In addition, the D 600 SUB uses Jamo's Motional Feedback (MFB) technology. Normally, the larger a subwoofer drive unit is, the harder it is to control, especially at moments of maximum excusrsion (such as an explosion in a film soundtrack).
Often the drive unit will keep moving after the evnt itself has finished, resulting in a muddy, imprecise sound.
Here, the Jamo's MFB circuitry compares the sonic impulse to be reproduced with the actual movement of the 38cm woofer itself, and then applies equalisation to correct the error before it becomes audible. The result is incredibly clean, powerful, accurate bass, especially for a sub of this size.
Yet, overkill as it may seem, this speaker/subwoofer configuration is essential if the D 600 is to meet the THX Ultra 2 specification.
As such, it has to be capable of replaying your favourite films without clipping or distorting at THX Reference Level (a sustained 85dB with 20dB of headroom) in a room of up to 3000 cubic feet.
Translation? Even in our large testing room, the Jamo can replay soundtracks at exactly the same volume level as sound engineers use for cinematic mastering and mixing.
Jamo D 600: Studio-quality sound
Whether that matters to you is simply a question of your priorities.
There’s no disputing the fact that Reference Level is very, very loud indeed. Even we wouldn’t want to listen at that level all the time.
But to have the potential to let rip when the mood takes you, safe in the knowledge that whatever you throw at them, your speakers won’t just cope, but thrive… that, that is the real deal here.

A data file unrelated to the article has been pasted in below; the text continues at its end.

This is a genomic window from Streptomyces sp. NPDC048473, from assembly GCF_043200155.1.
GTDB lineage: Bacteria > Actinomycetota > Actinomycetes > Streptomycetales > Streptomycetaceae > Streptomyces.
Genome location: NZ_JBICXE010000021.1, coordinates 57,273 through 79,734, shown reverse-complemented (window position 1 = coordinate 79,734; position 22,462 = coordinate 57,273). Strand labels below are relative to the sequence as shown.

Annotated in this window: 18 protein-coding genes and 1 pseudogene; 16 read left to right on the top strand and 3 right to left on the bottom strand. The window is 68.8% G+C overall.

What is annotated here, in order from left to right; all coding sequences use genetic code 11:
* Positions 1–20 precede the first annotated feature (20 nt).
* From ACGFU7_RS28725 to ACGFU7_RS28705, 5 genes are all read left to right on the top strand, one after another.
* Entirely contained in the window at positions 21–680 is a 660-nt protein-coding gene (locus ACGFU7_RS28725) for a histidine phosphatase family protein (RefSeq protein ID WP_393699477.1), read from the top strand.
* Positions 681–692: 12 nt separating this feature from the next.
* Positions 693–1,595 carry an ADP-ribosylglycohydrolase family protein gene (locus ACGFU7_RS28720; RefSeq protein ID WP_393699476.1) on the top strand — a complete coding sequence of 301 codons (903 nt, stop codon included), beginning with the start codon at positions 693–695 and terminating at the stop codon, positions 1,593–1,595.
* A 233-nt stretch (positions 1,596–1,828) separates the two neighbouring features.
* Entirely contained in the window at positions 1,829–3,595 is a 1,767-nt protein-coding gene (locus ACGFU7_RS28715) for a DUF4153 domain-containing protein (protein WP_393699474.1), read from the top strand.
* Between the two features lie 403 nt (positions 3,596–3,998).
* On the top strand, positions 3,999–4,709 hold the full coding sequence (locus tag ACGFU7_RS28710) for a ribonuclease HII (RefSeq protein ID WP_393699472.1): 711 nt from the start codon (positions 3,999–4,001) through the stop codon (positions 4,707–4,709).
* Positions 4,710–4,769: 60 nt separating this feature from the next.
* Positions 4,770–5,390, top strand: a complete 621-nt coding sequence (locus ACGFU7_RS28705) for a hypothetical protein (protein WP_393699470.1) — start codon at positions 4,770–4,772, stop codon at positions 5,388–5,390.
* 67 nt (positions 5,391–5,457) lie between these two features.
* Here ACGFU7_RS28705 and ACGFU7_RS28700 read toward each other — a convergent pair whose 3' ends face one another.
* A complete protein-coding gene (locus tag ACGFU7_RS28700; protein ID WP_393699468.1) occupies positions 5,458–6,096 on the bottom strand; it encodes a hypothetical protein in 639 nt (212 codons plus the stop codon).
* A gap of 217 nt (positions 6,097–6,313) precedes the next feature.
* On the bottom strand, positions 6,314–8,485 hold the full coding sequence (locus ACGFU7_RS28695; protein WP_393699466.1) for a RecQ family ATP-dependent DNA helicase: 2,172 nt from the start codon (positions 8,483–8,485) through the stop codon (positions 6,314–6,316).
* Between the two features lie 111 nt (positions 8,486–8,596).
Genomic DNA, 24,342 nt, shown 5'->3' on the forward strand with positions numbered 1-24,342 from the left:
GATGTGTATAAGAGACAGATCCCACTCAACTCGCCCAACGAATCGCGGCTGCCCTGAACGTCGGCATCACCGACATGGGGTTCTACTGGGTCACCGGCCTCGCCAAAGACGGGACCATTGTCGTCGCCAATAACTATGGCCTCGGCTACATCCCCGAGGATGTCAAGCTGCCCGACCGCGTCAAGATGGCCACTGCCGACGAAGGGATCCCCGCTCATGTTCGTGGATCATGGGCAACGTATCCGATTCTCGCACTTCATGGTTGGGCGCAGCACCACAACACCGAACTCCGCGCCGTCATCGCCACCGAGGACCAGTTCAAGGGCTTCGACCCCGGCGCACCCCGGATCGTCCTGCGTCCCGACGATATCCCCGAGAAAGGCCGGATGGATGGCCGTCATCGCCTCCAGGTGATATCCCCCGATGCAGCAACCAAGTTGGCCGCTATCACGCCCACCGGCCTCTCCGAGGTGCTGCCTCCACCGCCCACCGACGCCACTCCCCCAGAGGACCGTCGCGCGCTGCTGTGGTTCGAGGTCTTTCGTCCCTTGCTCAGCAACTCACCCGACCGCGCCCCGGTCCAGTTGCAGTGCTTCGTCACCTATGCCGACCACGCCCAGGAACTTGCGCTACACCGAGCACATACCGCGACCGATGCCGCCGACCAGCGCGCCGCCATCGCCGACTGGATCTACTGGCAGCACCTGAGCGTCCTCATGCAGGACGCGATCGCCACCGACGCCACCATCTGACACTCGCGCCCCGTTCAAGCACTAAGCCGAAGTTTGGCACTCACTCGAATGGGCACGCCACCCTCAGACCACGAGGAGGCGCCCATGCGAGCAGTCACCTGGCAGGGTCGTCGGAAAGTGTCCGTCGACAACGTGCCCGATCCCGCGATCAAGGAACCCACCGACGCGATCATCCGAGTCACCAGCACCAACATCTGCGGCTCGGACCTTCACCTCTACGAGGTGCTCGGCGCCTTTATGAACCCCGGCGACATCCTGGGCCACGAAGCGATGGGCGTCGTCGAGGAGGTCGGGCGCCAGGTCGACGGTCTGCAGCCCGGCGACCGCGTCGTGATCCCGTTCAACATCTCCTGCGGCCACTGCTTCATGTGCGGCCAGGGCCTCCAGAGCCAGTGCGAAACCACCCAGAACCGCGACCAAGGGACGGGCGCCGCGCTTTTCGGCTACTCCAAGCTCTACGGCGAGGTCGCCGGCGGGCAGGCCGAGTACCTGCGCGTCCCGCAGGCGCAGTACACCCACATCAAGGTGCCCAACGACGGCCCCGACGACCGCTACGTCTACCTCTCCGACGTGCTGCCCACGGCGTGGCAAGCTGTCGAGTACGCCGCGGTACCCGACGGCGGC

That, and the fact that the Jamos’ specific configuration helps ensure a clarity and cleanness of sound that few conventional hi-fi-orientated speakers can rival.
The front speakers have their midrange drivers and tweeter arranged in a distinctive vertical array, designed to deliver a ‘band’ of sound beamed directly at your ears.
According to THX, this avoids undesirable first reflections caused by sounds interacting with the floor or ceiling before they reach you.
Whatever the merits of the theory, the fact is that this system’s presentation is both freighted with detail and uncannily precise.
Vocal nuances are transparent, the subtlest off-camera remarks are crisply relayed and even amid the fire and fury of a dramatic battle scene, you’ll hear every soundtrack element you’re intended to hear.
More than that, and despite their great size, the D 600 SUBs integrate with their LCR and SUR siblings to thrilling effect, placing huge, impossibly muscular thunderclaps of bass into even the wide areas of your room when called upon to do so.
Couple all of that to a remarkable cohesiveness, with sounds travelling from speaker to speaker with no apparent change in tonality or volume, and you’ve got a surround soundfield in the best, grandest sense, a listening experience that embraces you in the film just as surely as the finest cinemas.
Can there be a caveat to all this ability? THX itself would strenuously dispute it, but we’d argue that the characteristics that work to the Jamo’s advantage with movies also befuddle its timing, leaving you with a sound curiously at odds with the focus it exhibits in multichannel use.
So yes, we’d struggle to recommend this package as an all-rounder. But for the dedicated home cinema fan, be in no doubt: the D600 is a stunning buy.